Re:Baltica Completes Series on Latvian Health Care System

The Baltic Center for Investigative Journalism Re:Baltica, an OCCRP partner, has published the last installment in its series about the health care system in Latvia.

Previous stories have looked at the system's pending financial reforms, which would leave 100,000 Latvians without access to affordable health care. The reform would tie access to free medical care to tax compliance, meaning that starting July 2015 state-funded health care will be given only to those whose employer declares their income to tax authorities for 11 months in a calendar year, or who themselves declare an income which is equal to at least 12 monthly minimum salaries.

On Friday, the center published two more installments in the series.

The first, entitled 'Cardiologist to the Court', explores a paradox of the health system in Latvia: due to strong lobbying by a talented doctor with political friends, Latvia spends more money than any other Baltic state on interventional cardiology, including the surgical use of stents to open clogged arteries and prevent heart attacks.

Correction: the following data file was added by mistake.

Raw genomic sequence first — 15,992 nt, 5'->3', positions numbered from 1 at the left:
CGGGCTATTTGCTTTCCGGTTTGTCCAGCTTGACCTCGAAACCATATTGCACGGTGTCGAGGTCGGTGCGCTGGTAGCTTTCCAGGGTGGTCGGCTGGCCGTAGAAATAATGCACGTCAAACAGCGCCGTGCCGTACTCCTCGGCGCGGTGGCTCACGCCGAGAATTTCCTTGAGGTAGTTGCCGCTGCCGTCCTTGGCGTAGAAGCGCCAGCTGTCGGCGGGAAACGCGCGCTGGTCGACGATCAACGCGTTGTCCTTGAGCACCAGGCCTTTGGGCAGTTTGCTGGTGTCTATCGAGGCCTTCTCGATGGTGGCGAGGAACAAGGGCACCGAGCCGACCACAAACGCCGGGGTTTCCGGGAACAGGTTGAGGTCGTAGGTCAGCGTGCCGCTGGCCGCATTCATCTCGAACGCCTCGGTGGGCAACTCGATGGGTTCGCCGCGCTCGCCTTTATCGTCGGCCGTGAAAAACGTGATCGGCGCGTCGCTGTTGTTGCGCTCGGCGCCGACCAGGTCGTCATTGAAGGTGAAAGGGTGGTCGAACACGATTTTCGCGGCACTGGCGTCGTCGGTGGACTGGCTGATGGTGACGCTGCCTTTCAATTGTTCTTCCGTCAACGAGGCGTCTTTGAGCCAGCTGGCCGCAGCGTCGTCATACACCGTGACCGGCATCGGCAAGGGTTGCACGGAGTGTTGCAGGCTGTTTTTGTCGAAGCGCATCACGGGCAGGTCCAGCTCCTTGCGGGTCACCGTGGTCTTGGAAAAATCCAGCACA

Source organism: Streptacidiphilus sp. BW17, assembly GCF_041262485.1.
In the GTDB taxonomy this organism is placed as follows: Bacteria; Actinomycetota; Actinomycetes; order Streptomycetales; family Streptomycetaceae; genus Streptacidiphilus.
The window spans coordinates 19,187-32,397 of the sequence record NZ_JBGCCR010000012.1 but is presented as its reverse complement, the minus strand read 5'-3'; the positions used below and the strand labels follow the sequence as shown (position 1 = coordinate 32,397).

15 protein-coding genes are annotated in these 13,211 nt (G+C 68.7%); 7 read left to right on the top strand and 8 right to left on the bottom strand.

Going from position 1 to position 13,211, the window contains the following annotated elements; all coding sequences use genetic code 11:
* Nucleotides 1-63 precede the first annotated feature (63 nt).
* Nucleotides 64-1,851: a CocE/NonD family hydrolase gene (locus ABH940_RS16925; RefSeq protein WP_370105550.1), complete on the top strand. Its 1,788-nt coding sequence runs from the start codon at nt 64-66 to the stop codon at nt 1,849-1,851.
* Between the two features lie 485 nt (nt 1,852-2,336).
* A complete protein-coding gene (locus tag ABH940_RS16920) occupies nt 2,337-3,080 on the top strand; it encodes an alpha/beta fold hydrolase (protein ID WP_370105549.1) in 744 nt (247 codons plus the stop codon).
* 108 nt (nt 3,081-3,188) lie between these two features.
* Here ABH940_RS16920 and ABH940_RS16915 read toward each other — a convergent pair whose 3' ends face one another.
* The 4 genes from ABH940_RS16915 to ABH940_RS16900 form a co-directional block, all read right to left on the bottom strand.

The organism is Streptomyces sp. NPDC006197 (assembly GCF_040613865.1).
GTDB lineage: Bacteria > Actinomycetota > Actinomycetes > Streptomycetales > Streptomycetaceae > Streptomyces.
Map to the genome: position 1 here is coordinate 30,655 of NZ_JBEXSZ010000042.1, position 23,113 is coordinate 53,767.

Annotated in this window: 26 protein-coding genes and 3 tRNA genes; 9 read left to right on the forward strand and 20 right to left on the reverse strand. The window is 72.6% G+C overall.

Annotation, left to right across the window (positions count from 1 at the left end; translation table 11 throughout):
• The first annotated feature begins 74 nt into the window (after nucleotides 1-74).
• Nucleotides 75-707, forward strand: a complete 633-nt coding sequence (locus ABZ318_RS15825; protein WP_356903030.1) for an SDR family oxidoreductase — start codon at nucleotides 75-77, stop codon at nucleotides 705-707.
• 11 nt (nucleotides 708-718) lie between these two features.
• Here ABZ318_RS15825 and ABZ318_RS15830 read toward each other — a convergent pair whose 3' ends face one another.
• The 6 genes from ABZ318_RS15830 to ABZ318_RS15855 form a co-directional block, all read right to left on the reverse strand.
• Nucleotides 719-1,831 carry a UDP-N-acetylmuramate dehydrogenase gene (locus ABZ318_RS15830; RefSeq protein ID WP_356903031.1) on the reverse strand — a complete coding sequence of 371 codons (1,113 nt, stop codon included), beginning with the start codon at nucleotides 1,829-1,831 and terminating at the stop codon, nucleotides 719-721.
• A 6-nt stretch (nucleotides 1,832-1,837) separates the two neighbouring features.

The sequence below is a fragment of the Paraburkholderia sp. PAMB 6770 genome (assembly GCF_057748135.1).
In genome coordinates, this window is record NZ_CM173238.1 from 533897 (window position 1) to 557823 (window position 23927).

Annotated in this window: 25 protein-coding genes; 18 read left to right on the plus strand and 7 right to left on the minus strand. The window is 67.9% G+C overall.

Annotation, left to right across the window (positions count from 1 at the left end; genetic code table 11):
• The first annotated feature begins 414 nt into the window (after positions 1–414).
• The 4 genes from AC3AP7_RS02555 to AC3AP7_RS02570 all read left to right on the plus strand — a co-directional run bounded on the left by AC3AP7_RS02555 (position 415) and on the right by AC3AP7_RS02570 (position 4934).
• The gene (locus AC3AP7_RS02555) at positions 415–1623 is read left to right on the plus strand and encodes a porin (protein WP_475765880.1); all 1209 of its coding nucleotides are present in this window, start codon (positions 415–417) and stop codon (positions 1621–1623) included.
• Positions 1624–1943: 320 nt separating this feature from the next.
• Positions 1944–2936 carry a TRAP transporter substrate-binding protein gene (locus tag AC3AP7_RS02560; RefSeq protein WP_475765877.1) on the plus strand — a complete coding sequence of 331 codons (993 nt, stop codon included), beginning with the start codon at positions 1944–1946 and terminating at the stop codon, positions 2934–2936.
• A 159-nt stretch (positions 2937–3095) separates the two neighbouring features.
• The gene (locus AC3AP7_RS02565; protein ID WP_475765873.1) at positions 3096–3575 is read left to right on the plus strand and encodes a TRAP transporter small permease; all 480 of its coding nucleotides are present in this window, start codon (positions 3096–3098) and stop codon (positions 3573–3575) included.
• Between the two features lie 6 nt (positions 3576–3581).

Although Latvia uses this procedure more often than the other Baltic states, it has three times the European Union average of people dying prematurely from heart disease, much higher than in Estonia and only slightly
lower than Lithuania.

In the second article, Re:Baltica explores the rising rates of child obesity in Latvia. Studies have shown that poor diet and a lack of physical activity among Latvian children are making them fatter, and that more than half will be overweight by the time they are adults. They will get ill more often and not live as long. 

The risk of obesity and heart disease in future could be diminished by controlling the menus in school cafeterias. Re:Baltica's research shows that half the schools in Latvia serve unhealthy snacks and candies.